This is a synthetic liquid which absorbs water and is used in chemicals, food, and drugs as an "antifreeze" where leakage might lead to contact with products. The F.D.A. classifies it as "generally recognized as safe." However, this "generally safe" liquid is also used to make polyester compounds and as a base for deicers.
Exposure, especially frequently, can cause skin irritation. It also causes the skin to become more permeable, which allows faster access for other harmful chemicals to reach the bloodstream.
One ingredient that you may be familiar with already is Fluoride. Nearly every commercially available Dental Product on the market contains it, and you are likely treated with it by your Dental Hygienist semi-annually during your check up.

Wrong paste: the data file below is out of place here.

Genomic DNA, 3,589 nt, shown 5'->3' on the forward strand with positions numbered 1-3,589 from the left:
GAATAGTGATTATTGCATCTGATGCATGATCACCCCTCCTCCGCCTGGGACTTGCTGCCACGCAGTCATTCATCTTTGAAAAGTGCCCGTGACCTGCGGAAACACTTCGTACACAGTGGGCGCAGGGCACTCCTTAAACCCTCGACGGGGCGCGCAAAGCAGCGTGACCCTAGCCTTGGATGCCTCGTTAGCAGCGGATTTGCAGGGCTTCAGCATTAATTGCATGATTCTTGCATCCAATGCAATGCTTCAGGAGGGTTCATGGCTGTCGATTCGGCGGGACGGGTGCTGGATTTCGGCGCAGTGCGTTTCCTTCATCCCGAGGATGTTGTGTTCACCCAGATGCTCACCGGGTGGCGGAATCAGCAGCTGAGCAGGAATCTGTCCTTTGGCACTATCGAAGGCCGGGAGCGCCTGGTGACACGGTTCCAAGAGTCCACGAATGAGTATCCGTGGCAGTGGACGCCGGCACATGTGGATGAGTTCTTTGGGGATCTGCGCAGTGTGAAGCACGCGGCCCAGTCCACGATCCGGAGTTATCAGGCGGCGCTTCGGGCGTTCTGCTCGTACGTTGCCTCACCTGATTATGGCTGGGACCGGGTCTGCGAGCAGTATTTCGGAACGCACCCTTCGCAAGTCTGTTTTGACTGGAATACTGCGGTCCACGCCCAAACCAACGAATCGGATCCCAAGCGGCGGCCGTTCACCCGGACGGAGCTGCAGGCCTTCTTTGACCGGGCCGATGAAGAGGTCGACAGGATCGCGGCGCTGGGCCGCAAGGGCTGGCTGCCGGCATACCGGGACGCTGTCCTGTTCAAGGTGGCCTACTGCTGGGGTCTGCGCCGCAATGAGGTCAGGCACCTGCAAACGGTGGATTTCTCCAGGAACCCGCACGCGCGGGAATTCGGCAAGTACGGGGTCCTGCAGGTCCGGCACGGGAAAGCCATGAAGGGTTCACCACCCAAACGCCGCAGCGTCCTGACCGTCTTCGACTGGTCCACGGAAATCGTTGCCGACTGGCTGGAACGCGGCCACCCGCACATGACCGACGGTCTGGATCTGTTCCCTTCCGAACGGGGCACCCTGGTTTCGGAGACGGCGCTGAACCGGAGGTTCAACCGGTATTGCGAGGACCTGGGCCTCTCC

Fluoride is a naturally occurring compound, normally, but the Fluoride used commercially is likely a byproduct of phosphate fertilizers and not the naturally occurring type.
It has been shown to reduce tooth decay and in small amounts, help re-mineralize teeth. But the FDA, which regulates it, recommends only a small dosage allowable, what they say is too much is "more than what is used for brushing."
If more is ingested than recommended, then it can (ironically) CAUSE tooth decay, spots on the teeth, skeletal fluorosis, and toxicity. Excess Fluoride may lead to hyper-thyroidism, depleting calcium in the blood and bones. It has also been documented as a neurotoxin that affects childhood development.
The FDA having a recommended limit is fine, and a good guide. However, the problem is, Fluoride is added to SO MANY other things besides dental products. It is found in most city water supplies, bottled waters, processed foods and some drugs. It becomes literally impossible to keep track of how much you are ingesting on top of what you are being exposed to in your oral routine.
More studies are needed to determine the full extent of consequences of over-fluoridation of products. However, caution is warranted by the consumer of these products.